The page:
Fighting Pain Without the Pills

The Wisconsin Department of Health calls it a public health crisis: the misuse of pain killers. 

With opioids' clear connection to heroin use and abuse, doctors are now trying to urge patients to explore ways to treat the pain without the pills.

"Historically physicians didn't understand the risk associated with opioid medications, there was some misinformation," said Dr. Andy Anderson, chief medical officer at Aurora Health Care. 

But years later after seeing patients so addicted they're switching to heroin, doctors are calling for change. 

"We've really learned that these types of medications do cause long term problems and they're really not good long term solutions," he said. 

Bethany Zimple  couldn't agree more. 

Diagnosed with Fibromyalgia in 1998, she's dealt with chronic pain for years, so bad she cannot work. 

The answer back then? Vicoden.  

"I was prescribed to take it one every six hours but I really just felt I didn't need to take it that often,and I just didn't want to feel that dopey feeling throughout my life," said Zimple. 

The busy volunteer at the Wisconsin Humane Society instead sought out the help of a pain clinic; initially worried they'd just suggest more medication
and was pleasantly surprised at the options suggested by her doctor.

"He has prescribed me with physical therapy, he's actually helped refer me to a neurologist for my other issues, he's prescribed me a high dose of vitamins, vitamin D. We've never discussed narcotics," said Zimple. 

Anderson says its all part of a push by both doctors and Wisconsin lawmakers to better manage their patients already on opioid painkillers. They say pain is a real issue and for some people, the drugs are necessary, but for more minor cases they should be a last resort.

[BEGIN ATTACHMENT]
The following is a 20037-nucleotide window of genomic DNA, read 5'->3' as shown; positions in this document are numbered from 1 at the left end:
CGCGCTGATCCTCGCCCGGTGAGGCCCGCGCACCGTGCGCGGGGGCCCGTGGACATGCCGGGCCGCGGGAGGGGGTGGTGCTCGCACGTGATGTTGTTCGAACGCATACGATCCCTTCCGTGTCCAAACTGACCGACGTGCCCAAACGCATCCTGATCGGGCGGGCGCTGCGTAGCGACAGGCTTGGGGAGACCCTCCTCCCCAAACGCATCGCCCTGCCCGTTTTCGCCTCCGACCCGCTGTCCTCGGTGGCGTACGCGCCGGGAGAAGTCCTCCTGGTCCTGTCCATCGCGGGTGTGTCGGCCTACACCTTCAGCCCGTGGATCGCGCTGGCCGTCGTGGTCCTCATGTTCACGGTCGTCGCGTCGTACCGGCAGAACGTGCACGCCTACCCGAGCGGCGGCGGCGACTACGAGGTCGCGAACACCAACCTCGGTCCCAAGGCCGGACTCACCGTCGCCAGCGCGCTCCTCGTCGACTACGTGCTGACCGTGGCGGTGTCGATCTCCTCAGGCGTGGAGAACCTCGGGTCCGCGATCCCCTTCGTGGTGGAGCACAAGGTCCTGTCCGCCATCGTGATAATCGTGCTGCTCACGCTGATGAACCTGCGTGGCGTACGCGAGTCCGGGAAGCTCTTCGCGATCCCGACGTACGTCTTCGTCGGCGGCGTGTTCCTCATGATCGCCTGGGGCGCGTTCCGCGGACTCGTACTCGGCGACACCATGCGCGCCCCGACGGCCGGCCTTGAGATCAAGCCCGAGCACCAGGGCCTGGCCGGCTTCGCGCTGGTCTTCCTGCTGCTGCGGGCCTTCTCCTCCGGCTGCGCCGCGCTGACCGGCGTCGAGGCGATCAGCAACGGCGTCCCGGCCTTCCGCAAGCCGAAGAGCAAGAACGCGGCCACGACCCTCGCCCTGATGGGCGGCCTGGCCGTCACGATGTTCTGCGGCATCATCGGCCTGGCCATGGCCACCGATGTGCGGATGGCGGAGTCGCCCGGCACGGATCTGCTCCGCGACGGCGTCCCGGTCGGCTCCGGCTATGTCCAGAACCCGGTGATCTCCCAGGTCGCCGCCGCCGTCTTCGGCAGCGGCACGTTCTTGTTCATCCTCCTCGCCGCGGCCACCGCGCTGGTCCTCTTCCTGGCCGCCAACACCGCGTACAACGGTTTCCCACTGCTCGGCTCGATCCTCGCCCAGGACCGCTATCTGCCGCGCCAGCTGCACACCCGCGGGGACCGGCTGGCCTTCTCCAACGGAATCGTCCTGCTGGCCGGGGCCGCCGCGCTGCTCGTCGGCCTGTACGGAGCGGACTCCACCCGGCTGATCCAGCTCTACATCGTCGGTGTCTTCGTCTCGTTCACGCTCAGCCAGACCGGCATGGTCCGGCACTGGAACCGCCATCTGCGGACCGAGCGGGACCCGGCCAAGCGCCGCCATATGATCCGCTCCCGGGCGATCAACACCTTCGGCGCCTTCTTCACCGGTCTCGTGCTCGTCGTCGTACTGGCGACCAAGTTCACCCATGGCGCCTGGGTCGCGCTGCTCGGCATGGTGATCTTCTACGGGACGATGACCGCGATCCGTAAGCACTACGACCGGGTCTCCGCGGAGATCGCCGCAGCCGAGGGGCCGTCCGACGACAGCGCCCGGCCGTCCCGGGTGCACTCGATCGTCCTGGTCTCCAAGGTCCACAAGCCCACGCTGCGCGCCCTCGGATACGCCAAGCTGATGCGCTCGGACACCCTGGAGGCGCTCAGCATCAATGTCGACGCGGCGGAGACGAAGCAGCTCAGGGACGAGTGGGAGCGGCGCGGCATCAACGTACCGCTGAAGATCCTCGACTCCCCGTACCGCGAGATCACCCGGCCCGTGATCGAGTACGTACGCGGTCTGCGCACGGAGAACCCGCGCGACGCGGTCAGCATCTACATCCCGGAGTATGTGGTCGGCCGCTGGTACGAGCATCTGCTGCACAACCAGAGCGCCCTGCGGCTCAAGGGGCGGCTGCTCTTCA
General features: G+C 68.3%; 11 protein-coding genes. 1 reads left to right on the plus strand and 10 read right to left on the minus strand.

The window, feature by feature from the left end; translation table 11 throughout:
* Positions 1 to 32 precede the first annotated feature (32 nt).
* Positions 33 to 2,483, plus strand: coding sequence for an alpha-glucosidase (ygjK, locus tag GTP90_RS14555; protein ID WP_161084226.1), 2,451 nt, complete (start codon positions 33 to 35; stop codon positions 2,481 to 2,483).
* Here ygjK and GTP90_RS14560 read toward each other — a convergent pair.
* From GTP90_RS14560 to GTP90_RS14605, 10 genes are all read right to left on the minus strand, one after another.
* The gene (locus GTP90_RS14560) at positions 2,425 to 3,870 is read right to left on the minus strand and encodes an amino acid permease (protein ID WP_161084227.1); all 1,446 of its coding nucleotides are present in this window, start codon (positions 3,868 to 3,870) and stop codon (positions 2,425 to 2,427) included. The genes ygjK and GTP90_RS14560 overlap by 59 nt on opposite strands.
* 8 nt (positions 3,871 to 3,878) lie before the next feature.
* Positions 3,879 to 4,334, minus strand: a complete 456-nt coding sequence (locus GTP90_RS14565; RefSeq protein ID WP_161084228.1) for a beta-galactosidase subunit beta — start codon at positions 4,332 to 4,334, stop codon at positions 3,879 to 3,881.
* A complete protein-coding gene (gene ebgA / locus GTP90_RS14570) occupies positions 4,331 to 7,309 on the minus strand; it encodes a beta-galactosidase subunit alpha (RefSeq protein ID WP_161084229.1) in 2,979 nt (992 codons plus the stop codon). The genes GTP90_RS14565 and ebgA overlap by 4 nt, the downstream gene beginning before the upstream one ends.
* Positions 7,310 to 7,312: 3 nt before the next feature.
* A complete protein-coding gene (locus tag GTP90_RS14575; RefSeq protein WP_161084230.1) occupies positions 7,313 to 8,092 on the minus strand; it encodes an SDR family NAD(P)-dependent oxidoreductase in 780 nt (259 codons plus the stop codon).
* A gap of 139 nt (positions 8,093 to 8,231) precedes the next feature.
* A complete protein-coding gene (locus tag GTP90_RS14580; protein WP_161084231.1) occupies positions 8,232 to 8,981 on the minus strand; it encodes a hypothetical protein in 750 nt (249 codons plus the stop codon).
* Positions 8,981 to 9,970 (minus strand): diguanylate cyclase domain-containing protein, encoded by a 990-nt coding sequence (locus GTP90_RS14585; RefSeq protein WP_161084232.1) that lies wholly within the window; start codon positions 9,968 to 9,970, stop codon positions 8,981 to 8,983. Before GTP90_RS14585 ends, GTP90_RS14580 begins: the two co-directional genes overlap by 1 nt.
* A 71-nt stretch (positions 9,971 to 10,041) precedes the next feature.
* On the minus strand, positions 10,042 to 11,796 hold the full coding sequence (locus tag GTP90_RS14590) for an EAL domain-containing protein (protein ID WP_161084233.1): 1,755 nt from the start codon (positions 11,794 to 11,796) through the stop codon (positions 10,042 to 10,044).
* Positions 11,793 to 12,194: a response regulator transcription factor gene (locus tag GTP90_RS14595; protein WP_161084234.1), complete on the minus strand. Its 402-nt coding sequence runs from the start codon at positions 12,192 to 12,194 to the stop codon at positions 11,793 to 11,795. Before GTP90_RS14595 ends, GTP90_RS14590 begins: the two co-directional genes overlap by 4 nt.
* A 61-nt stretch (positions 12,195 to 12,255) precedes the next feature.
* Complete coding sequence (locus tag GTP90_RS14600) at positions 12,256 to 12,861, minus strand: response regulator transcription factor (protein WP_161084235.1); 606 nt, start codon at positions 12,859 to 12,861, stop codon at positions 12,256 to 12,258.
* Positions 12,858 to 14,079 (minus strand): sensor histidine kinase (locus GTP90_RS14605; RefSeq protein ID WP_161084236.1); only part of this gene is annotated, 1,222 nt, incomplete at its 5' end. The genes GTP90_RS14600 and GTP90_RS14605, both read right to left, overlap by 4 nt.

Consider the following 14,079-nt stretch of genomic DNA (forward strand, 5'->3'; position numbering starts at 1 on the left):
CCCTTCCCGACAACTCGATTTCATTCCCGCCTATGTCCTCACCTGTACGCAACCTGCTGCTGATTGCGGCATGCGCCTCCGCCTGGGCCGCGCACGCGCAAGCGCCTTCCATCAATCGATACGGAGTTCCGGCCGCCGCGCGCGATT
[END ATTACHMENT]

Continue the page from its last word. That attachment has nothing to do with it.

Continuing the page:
"Pain clinics now are much more focused on other means of relieving pain. Sometimes its other alternative therapies like acupuncture or massage," said Anderson. 

As for Zimple, she's seen the change firsthand and feels confident her health is in the right hands. 

"It gives me hopes that there are doctors out there that care," she said, 

And there's more evidence of that: Most emergency rooms in the area will not write a prescription for pain medications and the state is clamping down on addicts. 

A national database is being created to share prescription information-so no matter what doctor you go to-they wont give you a fresh prescription for pain medications. 

If you'd like to hear the story from someone who knows firsthand just how dangerous opioid prescription pain killers can be, you'll have the opportunity to do so this fall. 

The Medical Society of Milwaukee is bringing in Patrick Kennedy to Milwaukee on September 19th at the Italian Conference Center to talk about his personal story with prescription drugs and related personal and family mental health struggles.  

Tickets are available through this website:

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